Throughout his high school coaching career, Cumberland Valley head coach Josh Oswalt has had some kickers on his roster that have also flourished on the pitch in soccer.
When Oswalt coached at Carlisle, there was soccer letter-winner Dorian Naiditch, who eventually walked on as a kicker at the University of Nevada, Las Vegas in 2016. During Oswalt’s first year at Central York, recent Bloomsburg University graduate and 2019 All-Pennsylvania State Athletic Conference East First Team midfielder Carter Luckenbaugh held kicking duties for the Panthers.
But when Oswalt accepted the head coaching position at CV in December 2019, he’d never encountered a kicker who was also the team’s potential starting quarterback.
That’s where Isaac Sines came in.
When Sines, then a freshman, approached Oswalt about his kicking abilities, which complemented what he already brought as a field general, Oswalt recalled it as an “I’ll believe it when I see it” type moment.
“I get here, and it’s the quarterback [saying], ‘Hey, coach, I can kick.’ And it’s like, all right, yeah right, Isaac,” Oswalt said with a laugh after CV’s practice Tuesday, “but, no, he can kick for sure, and he’s got a good leg. … At the end of the day, he gets it through the uprights.”
People are also reading…
Leading an offense — at least on the football field — wasn’t always something Sines imagined himself doing at a young age. In first grade, he became involved in soccer. Football didn’t come around until seventh grade.
Sines credits soccer in setting the framework for a football career that’s blossomed quickly. Not only did his time on the pitch help him with booting the pigskin between the posts, but it also aided his ability to escape the pocket, evade defenders, extend broken plays and throw on the run as a quarterback.
“I mean, he’s got strong legs because he’s so quick,” Oswalt said, “because he’s explosive, and, you know, he changes direction and things like that.”
Sines agreed that his legs are his most effective assets on the field.
“Just being able to run, too,” he said, “it definitely goes hand in hand [with kicking].”
Holding quarterback and kicking duties, as well as cornerback responsibilities on defense, does come with its challenges. With his trifecta of positions, it’s difficult to give each adequate attention.
Sines doesn’t let that faze him.
In the Eagles’ 3-3 (2-1 Mid-Penn Commonwealth) start this season, Sines converted all six of his field goal tries — including a pair of season-long 38-yard conversions Sept. 17 at Carlisle — and went 9-for-9 in point-after attempts. Aside from kicking, he’s thrown for 771 yards and put his stamp on eight of CV’s 11 touchdowns with passes to either J.D. Hunter (four) or Griffin Huffman (four).
Last fall, Sines knocked through 10 of 11 extra points and made three of his four field goal attempts.
“I’ve got good teammates around me and good coaches that have helped me out, and it’s not that much pressure,” Sines said. “I just kind of work and keep my head in the right spots, and I know I’ll be fine.”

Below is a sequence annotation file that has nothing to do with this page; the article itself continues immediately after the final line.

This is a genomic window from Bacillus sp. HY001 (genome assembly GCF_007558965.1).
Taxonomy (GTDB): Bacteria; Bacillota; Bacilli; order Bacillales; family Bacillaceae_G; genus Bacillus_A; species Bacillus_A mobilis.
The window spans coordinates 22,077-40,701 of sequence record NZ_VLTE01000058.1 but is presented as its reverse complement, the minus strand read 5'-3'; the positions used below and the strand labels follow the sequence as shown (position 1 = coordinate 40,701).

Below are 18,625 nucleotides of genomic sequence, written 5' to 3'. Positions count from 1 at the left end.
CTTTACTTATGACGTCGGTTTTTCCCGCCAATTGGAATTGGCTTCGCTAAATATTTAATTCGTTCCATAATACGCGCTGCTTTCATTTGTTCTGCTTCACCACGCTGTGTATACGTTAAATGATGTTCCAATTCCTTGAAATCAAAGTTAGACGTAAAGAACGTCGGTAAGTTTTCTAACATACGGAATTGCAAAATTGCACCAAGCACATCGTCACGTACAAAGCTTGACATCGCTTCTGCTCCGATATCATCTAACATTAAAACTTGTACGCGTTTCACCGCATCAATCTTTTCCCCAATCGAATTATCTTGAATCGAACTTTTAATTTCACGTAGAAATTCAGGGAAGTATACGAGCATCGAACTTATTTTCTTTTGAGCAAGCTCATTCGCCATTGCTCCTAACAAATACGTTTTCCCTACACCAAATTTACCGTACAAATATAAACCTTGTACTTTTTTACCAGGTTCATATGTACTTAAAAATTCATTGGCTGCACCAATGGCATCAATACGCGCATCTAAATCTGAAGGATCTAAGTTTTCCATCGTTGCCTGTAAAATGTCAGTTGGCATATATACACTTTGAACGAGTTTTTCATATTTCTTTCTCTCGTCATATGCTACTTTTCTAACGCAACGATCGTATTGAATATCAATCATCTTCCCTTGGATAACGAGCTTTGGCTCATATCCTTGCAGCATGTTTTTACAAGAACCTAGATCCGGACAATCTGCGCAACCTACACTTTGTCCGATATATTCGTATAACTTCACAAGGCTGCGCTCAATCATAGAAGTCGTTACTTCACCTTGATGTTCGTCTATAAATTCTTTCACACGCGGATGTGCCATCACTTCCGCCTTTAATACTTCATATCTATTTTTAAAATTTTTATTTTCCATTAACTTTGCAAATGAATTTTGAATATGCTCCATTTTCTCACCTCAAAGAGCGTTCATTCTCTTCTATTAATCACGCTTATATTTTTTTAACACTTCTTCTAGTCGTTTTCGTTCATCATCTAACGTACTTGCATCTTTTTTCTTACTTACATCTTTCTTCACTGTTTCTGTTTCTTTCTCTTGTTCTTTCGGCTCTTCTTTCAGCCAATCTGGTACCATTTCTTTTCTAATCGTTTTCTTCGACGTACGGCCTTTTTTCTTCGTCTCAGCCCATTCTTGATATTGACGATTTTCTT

Having the confidence from his head coach is also a catalyst to his success, Sines said. Finding the end zone every trip down the field is the ultimate goal, but if the team’s possession stalls out, Oswalt knows he can turn to Sines to post three points on the board.
Trailing 10 points to Central Dauphin East in the fourth quarter Friday, the Eagles mounted a drive deep into Panthers territory. A defensive stronghold in the red zone stymied CV’s chances for six, but without hesitation, Oswalt gave his kicker the green light from 28 yards out on an attempt to make it a one-score game.
Sines sailed the kick through the uprights with ease.
“To be able to put three points on the board,” Sines said, “and having my coaches trust me that I’ll be able to do that, feels really good.”
Oswalt said that confidence isn’t penned to just the kicking department. He has faith in everything Sines does.
“The kid just wills himself to do whatever we need him to do,” Oswalt said. “And it’s in his blood. … It’s just kind of funny how it all comes together.”
Sines also has the confidence to capitalize when his team needs it most. He said he feels he could nail a field goal from up to 50 yards. It’s a range he’s hit from in warm-ups, he said.
Oswalt, on the other hand, doesn’t know if there’ll be too many 50-yard kicks he’ll allow Sines to attempt over the remaining four games this season.
After CV’s practice Tuesday, Oswalt was asked to guess Sines’ self-estimated range.
“He probably saw Justin Tucker on Sunday last week and said, ‘I can probably knock it between 55 and 60 [yards],’” said Oswalt with a smile, referencing Tucker’s NFL record-breaking 66-yard kick against the Detroit Lions in Week 3.
“I don’t know. It depends on the scenario,” he said when asked if he’d give Sines a go from 50 yards if the opportunity arose. “I mean, that’s a tough question. It all depends on the feel.”